Written by Diana Guidry, Guest Blogger
A Quick Insight into the Role of a Doula
After years of trying everything in the book to conceive, I finally gave up and started looking at alternatives, such as invitro or adoption. It was during this search that we discovered I was pregnant. I was thrilled. But that threw me into a totally different search. Do I choose an OB or a midwife? It was during this search that I came across the word “doula”. That was a new one for me.
Unlike myself, you may have heard the term “doula” thrown around in mom groups or at your local birthing center, but have you found yourself asking what IS a doula? What’s the difference between a doula and midwife, and if a doula isn’t a midwife, what exactly do they do?
“A doula is a professional trained in childbirth who provides emotional, physical, and educational support to a mother who is expecting, is experiencing labor, or has recently given birth. The doula’s purpose is to help women have a safe, memorable, and empowering birthing experience.”-American Pregnancy
A midwife is a professional who is trained in the medical side of pregnancy and childbirth and will provide medical care for the expectant mom, laboring woman, and women who just gave birth.
In most birth teams today, you will see a midwife and doula working alongside each other to assist an expectant mom throughout her pregnancy. A midwife will be the one administering care throughout pregnancy and delivery. She will order tests, make sure baby is growing, and be the one to assist mom in bringing her new baby into the world.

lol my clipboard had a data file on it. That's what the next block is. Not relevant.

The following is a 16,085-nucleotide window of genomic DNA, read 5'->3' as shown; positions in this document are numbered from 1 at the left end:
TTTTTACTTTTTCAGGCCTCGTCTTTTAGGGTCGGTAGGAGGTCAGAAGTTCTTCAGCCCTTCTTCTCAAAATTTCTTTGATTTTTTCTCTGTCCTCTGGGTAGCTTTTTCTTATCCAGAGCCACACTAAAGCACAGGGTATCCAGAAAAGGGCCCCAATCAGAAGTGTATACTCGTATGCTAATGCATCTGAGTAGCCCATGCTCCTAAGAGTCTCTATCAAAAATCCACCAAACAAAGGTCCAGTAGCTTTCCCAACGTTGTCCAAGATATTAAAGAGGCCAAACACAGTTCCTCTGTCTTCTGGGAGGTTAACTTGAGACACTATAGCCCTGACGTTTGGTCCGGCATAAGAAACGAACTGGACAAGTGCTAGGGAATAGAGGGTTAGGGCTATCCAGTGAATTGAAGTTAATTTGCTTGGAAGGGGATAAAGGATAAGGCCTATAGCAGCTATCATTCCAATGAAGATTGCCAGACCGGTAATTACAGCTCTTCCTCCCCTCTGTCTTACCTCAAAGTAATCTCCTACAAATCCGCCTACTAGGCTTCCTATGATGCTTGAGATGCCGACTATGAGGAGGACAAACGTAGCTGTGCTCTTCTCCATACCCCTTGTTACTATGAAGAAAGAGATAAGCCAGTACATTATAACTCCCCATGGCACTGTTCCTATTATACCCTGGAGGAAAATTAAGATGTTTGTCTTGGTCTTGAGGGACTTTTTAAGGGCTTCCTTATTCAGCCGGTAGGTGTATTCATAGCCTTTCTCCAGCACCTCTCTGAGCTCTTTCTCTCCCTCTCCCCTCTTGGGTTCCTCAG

Below I have listed doula roles within the birth team and how she assists mom throughout pregnancy, birth, and her transition into postpartum and motherhood!
The word doula is a Greek word meaning women’s servant. Women have been serving other women in childbirth for centuries, and in a sense, doulas are a newer view to an old world concept. When you think about the word itself, it becomes pretty clear what a doula’s role would be to another woman giving birth.
If you’re a woman looking for alternative pain management, having a doula would mean instead of having an epidural administered right away, your doula would hip squeeze you through each contraction, no matter how tired her hands would inevitably get. No worries, though, that’s what she’s trained for! If you are needing to lean against someone as you stand in a hot shower with water running down your back as you sway back and forth, a doula will be there for you. If you’re an expecting mother who has a breech baby but still wants to give a vaginal birth a shot, a doula will show you ways to naturally get baby to move into an optimal birth position, such as spinning babies, rebozo cloth work, or bouncing on yoga balls.
Alternatively, if you want an ECV, a doula will provide evidence based information for you to be able to make the right decision for you and your baby. A doula will support you and answer all of your questions via text, email, or in person from the day you hire her until you give birth.
A doula’s role is never a clear cut specific job description. It is often tailored to what the current mother is visualizing for her pregnancy, birth, and the postpartum period. It then evolves into what mom needs as the time comes. A doula is a professional who is trained in informed consent, evidence based procedures, and alternative pain management.
If you are on the fence about hiring a doula for your birth or postpartum period, whether you’re a veteran birthing mom or a first-timer, a doula is an invaluable asset to any pregnant woman’s team.
A few statistics in honor of National Doula week!
50% reduction in cesarean rate
25% shorter labor
60% reduction in epidural requests
30% reduction in pain medication use
40% reduction in forceps delivery
40% reduction in oxytocin (pitocin) use